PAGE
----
(I guess time will tell if the next film in the francise will “Fast and Furious” the sequels by having Renner and Damon join forces.)

(Two and a half out of five stars)

Kent’s Damned Movie Reviews: Moonrise Kingdom

Wes Anderson’s newest film, Moonrise Kingdom is, as I described it to a friend, his Wes Ander-most film. In a lot of ways, this feels like the culmination of all his previous films into the pinnacle of his artistic style.

Want over-smart, precocious kids? This one has two of them. Big visual jokes, like the kind that entered his filmic vocabulary in his last movie, the animated Fantastic Mr. Fox? Check. An all-star cast working for peanuts? Bigger than ever. A French new-wave style of cinematography, updated to fit an American story-book aesthetic? Here in spades. Bill Murray? Boom, baby. Oddball characters that take comfort in their strange routines and ceremony? A-yup. Mark Mothersbaugh or Alexandre Desplat music? Both, actually. British invasion tunes? Well, okay, not that one. But there is a great French ye-ye tune that fans of April March’s covers will probably recognize.

The big difference is that, unlike his other films that seem to have been made in the past, taking place in an anachronistic future, this one actually is a period piece set on a New England island in the mid-1960s. Well, that and the fact that it’s his first live-action film that is not rated R.

The story behind Moonrise Kingdom is that of a 12-year-old couple which decide to escape their miserable lives and head into the wild, launching a community-wide search by the whole island (including the Boy Scout stand-in “Khaki Scouts”) to recover the pair before the “worst storm of the second half of the 20th century” hits.

The story then moves along at a clip, pausing for the appropriate character moments, until its entertaining conclusion in which the storm hits and all hell breaks loose. In the meantime, the kids are delightfully twisted. Sam, the boy who escapes camp and is smaller than the girl, Suzy, displays a Max Fischer-like confidence beyond his years and enjoys painting (landscapes and nudes, mostly.) Suzy is the quiet daughter of a lawyer couple who loves to read female-centric adventure fiction. Both of them are considered to have “mental problems.” It’s a great look into how little it sometimes takes to be cast a misfit and how society attempts to curb those who don’t fit in. Even if they’d rather just peacefully remove themselves from everyone else to be on their own, using the metaphor of a couple of young kids in the woods, society won’t let them, as evidenced by the extreme measures Sam’s fellow scouts are initially willing to go through to bring him back. Anderson’s bread and butter has been shining lights on outcasts and misunderstood geniuses and Moonrise Kingdom absolutely follows that arc. The way Anderson seems to bring back his eternal-autumn color palate and scenery from Fox just helps move along an almost never-ending sense of sunset falling over the end of American innocence. At the same time, perhaps a little ironically, the more family-friendly rating actually seems to help bring out the whimsy in his work, while never feeling like he’s pulled his punches.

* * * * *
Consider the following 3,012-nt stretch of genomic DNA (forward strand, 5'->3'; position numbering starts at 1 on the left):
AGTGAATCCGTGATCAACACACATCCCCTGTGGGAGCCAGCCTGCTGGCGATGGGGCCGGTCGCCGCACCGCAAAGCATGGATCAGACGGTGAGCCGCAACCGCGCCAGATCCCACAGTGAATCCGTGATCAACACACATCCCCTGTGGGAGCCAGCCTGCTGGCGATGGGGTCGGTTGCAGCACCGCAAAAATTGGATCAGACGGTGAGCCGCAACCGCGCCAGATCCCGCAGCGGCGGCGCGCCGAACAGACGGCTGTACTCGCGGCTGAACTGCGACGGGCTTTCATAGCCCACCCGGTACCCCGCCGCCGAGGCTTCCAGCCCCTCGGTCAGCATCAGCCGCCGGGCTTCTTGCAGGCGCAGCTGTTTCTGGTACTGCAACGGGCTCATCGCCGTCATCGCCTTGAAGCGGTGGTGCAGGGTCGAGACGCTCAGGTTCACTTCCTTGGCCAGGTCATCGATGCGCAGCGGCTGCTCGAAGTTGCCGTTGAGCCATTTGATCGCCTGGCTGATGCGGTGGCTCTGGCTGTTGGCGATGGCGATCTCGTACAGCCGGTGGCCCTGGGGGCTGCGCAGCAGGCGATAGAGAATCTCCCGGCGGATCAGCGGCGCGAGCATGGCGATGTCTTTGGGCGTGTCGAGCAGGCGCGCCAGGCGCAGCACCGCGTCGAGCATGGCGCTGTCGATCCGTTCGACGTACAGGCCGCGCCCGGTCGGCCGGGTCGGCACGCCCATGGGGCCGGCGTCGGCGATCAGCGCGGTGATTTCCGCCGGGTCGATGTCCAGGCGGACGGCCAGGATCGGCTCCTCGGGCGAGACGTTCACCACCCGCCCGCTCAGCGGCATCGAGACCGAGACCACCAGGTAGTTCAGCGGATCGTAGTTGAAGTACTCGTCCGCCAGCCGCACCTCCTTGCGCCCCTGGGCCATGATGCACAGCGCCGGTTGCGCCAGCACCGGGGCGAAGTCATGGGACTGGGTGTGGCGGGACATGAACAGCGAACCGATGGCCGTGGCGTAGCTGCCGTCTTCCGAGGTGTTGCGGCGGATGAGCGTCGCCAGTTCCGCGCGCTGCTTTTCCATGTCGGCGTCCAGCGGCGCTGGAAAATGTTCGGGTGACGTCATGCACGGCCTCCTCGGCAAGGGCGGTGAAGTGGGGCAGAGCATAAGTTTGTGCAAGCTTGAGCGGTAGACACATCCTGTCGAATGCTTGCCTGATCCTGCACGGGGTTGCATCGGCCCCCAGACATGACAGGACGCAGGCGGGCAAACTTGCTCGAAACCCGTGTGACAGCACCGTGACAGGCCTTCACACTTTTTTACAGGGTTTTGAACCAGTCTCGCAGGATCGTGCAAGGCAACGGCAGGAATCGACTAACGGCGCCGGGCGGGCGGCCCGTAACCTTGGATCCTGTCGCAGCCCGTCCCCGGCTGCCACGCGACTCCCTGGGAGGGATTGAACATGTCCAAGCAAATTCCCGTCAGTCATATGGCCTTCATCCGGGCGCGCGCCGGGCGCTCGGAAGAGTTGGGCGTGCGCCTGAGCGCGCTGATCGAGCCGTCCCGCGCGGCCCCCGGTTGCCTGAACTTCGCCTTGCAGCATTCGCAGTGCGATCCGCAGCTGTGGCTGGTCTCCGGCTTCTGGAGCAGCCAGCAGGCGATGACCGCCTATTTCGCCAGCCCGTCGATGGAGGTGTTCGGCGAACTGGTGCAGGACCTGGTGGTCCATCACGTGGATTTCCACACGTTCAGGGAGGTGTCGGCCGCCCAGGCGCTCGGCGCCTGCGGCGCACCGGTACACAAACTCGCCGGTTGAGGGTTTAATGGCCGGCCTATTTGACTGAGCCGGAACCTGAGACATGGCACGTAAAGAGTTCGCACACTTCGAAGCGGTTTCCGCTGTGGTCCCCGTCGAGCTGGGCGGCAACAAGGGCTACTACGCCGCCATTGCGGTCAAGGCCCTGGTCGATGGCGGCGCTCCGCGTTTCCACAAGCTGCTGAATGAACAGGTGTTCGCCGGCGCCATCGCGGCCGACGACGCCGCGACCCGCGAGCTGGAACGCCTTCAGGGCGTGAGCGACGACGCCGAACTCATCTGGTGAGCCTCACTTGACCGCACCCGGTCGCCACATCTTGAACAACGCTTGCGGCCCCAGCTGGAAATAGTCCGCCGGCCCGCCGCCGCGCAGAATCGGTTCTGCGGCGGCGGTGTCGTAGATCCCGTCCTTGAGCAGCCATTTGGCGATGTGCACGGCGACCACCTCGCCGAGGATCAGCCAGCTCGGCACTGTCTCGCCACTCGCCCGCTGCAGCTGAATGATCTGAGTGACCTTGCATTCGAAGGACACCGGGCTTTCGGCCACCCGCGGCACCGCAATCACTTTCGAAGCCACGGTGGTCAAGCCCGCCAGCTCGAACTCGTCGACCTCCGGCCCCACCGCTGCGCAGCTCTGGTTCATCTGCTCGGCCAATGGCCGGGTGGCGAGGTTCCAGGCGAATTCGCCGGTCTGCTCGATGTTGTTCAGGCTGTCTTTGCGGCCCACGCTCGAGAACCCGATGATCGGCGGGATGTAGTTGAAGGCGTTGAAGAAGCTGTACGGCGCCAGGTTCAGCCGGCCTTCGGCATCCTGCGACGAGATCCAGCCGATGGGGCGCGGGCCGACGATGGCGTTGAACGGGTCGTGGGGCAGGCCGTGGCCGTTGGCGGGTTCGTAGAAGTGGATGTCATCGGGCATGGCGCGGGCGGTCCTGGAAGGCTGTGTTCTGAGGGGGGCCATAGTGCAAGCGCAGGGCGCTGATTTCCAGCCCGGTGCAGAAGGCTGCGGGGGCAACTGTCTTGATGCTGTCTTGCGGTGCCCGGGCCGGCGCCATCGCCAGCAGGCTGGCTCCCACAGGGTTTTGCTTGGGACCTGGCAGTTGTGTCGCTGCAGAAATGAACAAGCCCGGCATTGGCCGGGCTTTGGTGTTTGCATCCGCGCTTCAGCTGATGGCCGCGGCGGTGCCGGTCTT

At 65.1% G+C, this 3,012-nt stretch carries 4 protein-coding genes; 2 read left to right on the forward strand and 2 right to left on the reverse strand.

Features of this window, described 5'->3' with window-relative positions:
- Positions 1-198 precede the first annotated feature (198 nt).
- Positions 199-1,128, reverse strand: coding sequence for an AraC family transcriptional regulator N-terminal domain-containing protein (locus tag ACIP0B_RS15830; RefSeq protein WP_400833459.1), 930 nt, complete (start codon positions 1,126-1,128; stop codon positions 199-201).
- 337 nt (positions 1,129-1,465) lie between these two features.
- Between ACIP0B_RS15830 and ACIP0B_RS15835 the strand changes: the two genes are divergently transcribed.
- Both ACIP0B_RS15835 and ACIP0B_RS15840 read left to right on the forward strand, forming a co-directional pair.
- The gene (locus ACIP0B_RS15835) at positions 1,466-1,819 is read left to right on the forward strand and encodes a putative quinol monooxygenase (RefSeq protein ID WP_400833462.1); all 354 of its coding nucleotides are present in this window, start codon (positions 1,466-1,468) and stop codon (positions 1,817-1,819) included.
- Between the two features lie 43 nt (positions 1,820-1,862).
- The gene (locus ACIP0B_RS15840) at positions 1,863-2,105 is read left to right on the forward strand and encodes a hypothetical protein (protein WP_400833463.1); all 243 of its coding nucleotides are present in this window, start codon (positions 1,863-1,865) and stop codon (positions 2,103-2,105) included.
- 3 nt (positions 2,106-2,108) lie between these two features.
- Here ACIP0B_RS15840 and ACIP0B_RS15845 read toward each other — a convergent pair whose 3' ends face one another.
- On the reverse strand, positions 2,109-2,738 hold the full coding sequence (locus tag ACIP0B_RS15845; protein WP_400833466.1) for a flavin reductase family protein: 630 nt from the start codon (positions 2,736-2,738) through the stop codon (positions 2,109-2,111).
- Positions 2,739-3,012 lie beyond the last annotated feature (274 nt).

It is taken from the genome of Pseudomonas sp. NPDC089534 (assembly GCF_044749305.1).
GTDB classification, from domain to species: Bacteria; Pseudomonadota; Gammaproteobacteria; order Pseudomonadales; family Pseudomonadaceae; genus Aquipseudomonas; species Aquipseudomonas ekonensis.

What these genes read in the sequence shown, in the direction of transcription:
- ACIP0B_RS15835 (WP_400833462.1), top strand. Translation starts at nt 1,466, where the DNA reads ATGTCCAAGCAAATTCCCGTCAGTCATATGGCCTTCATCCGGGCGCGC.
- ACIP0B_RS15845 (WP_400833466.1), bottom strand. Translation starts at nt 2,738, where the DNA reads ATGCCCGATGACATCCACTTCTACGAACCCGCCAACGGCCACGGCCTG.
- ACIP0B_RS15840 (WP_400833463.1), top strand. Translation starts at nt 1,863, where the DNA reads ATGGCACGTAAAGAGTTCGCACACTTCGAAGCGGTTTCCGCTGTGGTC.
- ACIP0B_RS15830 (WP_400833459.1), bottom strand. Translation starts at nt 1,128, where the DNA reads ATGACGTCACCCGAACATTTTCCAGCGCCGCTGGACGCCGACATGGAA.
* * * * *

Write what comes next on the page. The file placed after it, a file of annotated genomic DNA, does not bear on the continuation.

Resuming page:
There truly are some stand-out performances in the film. Ed Norton puts in what may be his best performance in a long time as the troop’s scoutmaster that tasks himself with trying to bring back his lost member. Jason Schwartzman is hilarious as another supposed Khaki leader that is at once a terrible authority figure and a character you will likely be rooting for. But really all the actors seem to be working together in service of the story and with deference to the main kids. Speaking of kids, Anderson coaxes fantastic performances out of his young actors, especially the scouts who exude tons of personality in a short period of time, often with just their appearance and a few actions.

It’s absolutely a fantastic experience that, if you’re a Wes-head like me, will be one of the best films of the summer and make you laugh. (Though granted, I was laughing more than just about anyone else in the theater.) In any case, in my opinion, it’s a lovely film that manages to build on Anderson’s previous work and themes while never feeling like a retread of that work.

(Four and a half stars out of five)